Journal of Research in Interactive Marketing, Volume 12, pp 432-451; doi:10.1108/jrim-01-2018-0026

Abstract:
Purpose This study aims to examine managers’ perceptions of digital banking’s (DB) effect on customer experience and banks’ financial performance. Design/methodology/approach The research uses interviews from the senior UK bank managers to gather their views on DB’s impact on customer experience and financial performance. The interviews were thematically analysed to produce results and a model. Findings The attributes affecting DB experience are as follows: service quality, functional quality, perceived value, service customisation, service speed, employee–customer engagement, brand trust, DB innovation, perceived usability and perceived risk. They affect customer experience, satisfaction and loyalty and financial performance. The research revealed relationships amongst these attributes (e.g. brand trust and loyalty). Research limitations/implications The study is a UK bank specific and can be replicated in other developed countries’ banks, helping in further comparison. However, DB is conducted globally, which implies that the findings are robust enough to be potentially applied in other countries. The proposed model shows customer experience drivers and outcomes through managers’ views, which can be theoretically tested. Practical implications The findings suggest important attributes (as above) for consideration to improve DB customer experience and financial performance. They show the relevance of employee–customer interaction, service personalisation, value proposition, quality service offering and DB experience, which have useful implications for improving DB design and interactive marketing. Originality/value Gauging DB customer experience as perceived by bank managers has not been studied in this way, highlighting DB effectiveness, which is important for multi-channel marketing and banks’ financial performance, and advances theory.
Kristina Heinonen
Published: 26 August 2014
International Journal of Bank Marketing, Volume 32, pp 450-456; doi:10.1108/ijbm-06-2014-0086

Abstract:
Purpose – The purpose of this paper is to describe and conceptualize customer relationships in the financial service sector, focussing on three aspects of customer-bank relationships: the financial service provider perspective, the customer-provider dyad, and the customer context. Design/methodology/approach – Through a short review of the eight papers included in this special issue, this paper illustrates different aspects of customer relationships. It explores customer value formation in the context of banking services, the dynamics and strength of customer relationships, and strategies for financial service provision and consumer trust. Findings – Customer relationships in the financial service sector are increasingly dynamic and unpredictable. This may be due to both activities within the control of financial service providers, such as strategies for service provision, but is more often attributable to factors beyond the control of providers. What empowered customers are doing in their own settings influences their attitudes toward and evaluations of financial services. Research limitations/implications – The paper is conceptual. It challenges the firm-centric approach to customer relationships and compares different perspectives of customer relationships. The significance of the customer-centric perspective is emphasized. Practical implications – Awareness of uncontrollable and idiosyncratic aspects of customer relationships will offer financial service providers new opportunities for being present in the customers’ lives and business. Originality/value – This paper illustrates the importance of extending the focus from what financial service providers are doing to what customers are doing within their own domains. Financial service providers need to understand more about their customers than their perceptions of service quality, satisfaction, and loyalty in different distribution channels, such as internet and mobile banking. The focus should be instead on how customers integrate their financial activities and experiences in their own life or business.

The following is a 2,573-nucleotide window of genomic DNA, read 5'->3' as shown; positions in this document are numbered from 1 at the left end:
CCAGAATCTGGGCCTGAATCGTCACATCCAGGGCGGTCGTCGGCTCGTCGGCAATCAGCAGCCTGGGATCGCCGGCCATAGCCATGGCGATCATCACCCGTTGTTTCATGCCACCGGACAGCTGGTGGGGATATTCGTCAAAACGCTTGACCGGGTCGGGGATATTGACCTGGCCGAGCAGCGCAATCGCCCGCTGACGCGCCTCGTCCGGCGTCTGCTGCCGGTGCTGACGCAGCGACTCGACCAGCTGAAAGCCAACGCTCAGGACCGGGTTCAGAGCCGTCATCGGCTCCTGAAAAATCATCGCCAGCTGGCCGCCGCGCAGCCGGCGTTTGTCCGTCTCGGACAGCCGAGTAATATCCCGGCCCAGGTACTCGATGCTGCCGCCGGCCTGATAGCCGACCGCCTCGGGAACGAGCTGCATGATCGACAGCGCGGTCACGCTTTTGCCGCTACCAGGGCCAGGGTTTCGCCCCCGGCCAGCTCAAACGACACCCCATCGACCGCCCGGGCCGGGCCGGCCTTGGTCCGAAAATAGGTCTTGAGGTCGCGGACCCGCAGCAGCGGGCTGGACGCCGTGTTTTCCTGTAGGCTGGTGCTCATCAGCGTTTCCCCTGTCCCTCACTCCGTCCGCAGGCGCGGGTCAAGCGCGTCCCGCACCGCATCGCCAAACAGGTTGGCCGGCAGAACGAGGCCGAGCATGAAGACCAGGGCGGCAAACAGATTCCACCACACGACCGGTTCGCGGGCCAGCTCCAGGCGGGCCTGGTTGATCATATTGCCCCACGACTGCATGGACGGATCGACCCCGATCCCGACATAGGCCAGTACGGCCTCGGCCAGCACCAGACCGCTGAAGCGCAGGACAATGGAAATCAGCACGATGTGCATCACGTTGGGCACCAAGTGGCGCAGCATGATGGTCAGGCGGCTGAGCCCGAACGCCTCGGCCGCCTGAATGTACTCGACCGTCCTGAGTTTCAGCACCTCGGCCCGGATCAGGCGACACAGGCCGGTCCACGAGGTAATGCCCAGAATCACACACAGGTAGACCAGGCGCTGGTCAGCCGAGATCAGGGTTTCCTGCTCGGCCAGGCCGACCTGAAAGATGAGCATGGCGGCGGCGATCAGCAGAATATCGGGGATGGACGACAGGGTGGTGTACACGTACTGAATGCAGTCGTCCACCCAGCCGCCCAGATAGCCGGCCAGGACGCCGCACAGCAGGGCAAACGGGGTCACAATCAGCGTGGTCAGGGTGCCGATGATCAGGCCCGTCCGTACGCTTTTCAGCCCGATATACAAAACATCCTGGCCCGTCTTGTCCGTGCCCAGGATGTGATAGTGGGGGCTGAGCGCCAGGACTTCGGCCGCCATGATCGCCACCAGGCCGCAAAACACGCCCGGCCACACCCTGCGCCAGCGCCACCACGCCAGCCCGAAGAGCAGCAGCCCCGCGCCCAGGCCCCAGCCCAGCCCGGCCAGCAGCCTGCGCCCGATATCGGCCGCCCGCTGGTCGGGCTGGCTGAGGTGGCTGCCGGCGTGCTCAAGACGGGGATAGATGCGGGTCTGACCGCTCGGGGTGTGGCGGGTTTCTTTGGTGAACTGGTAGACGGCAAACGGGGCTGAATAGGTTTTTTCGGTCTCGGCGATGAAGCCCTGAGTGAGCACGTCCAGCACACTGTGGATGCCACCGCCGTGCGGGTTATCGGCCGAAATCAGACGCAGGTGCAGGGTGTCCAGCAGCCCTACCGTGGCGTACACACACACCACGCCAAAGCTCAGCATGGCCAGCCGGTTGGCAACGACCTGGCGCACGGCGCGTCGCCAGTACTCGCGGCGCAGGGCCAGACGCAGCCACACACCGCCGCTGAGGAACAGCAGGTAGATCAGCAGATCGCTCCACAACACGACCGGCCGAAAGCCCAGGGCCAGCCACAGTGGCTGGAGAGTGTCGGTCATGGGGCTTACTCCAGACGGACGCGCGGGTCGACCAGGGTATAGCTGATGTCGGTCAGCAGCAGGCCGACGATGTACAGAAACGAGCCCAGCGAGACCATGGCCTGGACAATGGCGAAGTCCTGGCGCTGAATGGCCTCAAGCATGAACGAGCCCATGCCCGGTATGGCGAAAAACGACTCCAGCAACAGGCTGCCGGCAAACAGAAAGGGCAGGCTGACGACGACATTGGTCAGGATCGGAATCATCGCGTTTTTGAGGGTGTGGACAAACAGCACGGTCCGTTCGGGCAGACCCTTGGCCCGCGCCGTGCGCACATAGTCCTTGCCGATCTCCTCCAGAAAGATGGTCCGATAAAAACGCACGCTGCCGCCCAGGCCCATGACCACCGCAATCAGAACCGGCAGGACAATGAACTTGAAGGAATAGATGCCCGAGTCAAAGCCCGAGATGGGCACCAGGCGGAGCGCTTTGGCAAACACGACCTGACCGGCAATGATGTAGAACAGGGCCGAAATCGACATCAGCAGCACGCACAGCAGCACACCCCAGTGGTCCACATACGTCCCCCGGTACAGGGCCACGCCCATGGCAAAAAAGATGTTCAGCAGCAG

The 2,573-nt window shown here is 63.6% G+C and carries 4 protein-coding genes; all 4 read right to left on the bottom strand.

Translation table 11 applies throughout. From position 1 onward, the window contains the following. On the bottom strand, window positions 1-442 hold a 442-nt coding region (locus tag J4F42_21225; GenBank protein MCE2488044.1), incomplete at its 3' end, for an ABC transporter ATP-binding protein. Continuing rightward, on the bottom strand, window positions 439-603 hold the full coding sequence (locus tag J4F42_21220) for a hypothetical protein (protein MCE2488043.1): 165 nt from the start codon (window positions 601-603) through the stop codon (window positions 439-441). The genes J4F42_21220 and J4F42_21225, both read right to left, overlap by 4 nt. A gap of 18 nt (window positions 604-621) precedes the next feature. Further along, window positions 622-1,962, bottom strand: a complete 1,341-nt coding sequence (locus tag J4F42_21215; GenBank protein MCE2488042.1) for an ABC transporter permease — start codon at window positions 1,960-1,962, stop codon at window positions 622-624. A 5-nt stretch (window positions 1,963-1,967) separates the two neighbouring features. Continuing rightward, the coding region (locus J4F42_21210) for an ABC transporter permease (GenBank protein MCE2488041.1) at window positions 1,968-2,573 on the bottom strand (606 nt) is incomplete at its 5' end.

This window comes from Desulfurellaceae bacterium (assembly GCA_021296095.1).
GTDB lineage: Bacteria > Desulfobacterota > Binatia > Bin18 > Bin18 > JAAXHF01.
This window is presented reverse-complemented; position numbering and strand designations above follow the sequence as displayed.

Monireh Salehnia, Maryam Saki, Alireza Eshaghi, Nafiseh Salehnia
8th International Conference on e-Commerce in Developing Countries: With Focus on e-Trust pp 1-7; doi:10.1109/ecdc.2014.6836764

Abstract:
Customers extend robust trust to a business when they believe the business puts their interests first. Good experience of banking services and recommendations of other customers can increase trust. Loyalty and Word of mouth (WOM) is accepted as key factors successes of marketing. This paper seeks to discover the affecting factors on positive word of mouth and loyalty based on trust enhancement that might be influenced by results of service quality in internet banking context. In fact, purpose of this research is presenting A Model of E-Loyalty, E-trust and Word of Mouth, whit Emphasize on E-ServQual Model and e-satisfaction and bank image. A structural equation model was developed and was tested by data surveyed from Iranian customers that used internet service of Mellat Bank. The sample composed of customers who were belonging to different states. Path analysis was applied to test the proposed model. The findings are belonging to one bank only; but, they give a valuable framework for future research into WOM, E-Trust and e-Loyalty in Electronic Banking context. The importance of Trust, WOM and loyalty in professional services marketing is widely acknowledged; however, knowledge about how to enhance their Prerequisite is little. Present study provides a better understanding of affecting factor on customer loyalty, trust and WOM for marketing. Final presented model of this research in first research about Trust, WOM and Loyalty in internet banking that measure e-SQ and its effect on loyalty and word of mouth with by e-trust respect to satisfaction and corporate image. Previous research attended to loyalty only and limited to a few factors. Whereas, this paper provides insights on related factors of WOM, trust and loyalty that is currently a part of black box in the marketing literature and internet banking context.